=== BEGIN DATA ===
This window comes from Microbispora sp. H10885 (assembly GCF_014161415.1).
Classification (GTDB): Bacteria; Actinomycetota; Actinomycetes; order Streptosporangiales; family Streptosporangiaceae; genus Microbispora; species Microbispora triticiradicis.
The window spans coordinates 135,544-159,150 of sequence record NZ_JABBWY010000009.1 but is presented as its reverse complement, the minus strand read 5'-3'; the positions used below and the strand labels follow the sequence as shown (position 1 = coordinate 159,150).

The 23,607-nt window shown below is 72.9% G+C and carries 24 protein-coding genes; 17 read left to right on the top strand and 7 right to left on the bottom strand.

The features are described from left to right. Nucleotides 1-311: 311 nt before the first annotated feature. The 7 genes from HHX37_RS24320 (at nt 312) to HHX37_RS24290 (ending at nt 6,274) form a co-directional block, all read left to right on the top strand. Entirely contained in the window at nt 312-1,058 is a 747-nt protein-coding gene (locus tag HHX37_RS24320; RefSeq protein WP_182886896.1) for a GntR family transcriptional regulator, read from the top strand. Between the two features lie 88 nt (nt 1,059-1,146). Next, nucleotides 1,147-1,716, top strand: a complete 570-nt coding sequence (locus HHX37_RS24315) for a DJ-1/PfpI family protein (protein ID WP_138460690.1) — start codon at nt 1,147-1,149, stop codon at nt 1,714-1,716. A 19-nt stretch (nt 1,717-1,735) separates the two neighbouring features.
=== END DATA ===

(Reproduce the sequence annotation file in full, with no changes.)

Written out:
This window comes from Microbispora sp. H10885 (assembly GCF_014161415.1).
Classification (GTDB): Bacteria; Actinomycetota; Actinomycetes; order Streptosporangiales; family Streptosporangiaceae; genus Microbispora; species Microbispora triticiradicis.
The window spans coordinates 135,544-159,150 of sequence record NZ_JABBWY010000009.1 but is presented as its reverse complement, the minus strand read 5'-3'; the positions used below and the strand labels follow the sequence as shown (position 1 = coordinate 159,150).

The 23,607-nt window shown below is 72.9% G+C and carries 24 protein-coding genes; 17 read left to right on the top strand and 7 right to left on the bottom strand.

The features are described from left to right. Nucleotides 1-311: 311 nt before the first annotated feature. The 7 genes from HHX37_RS24320 (at nt 312) to HHX37_RS24290 (ending at nt 6,274) form a co-directional block, all read left to right on the top strand. Entirely contained in the window at nt 312-1,058 is a 747-nt protein-coding gene (locus tag HHX37_RS24320; RefSeq protein WP_182886896.1) for a GntR family transcriptional regulator, read from the top strand. Between the two features lie 88 nt (nt 1,059-1,146). Next, nucleotides 1,147-1,716, top strand: a complete 570-nt coding sequence (locus HHX37_RS24315) for a DJ-1/PfpI family protein (protein ID WP_138460690.1) — start codon at nt 1,147-1,149, stop codon at nt 1,714-1,716. A 19-nt stretch (nt 1,717-1,735) separates the two neighbouring features.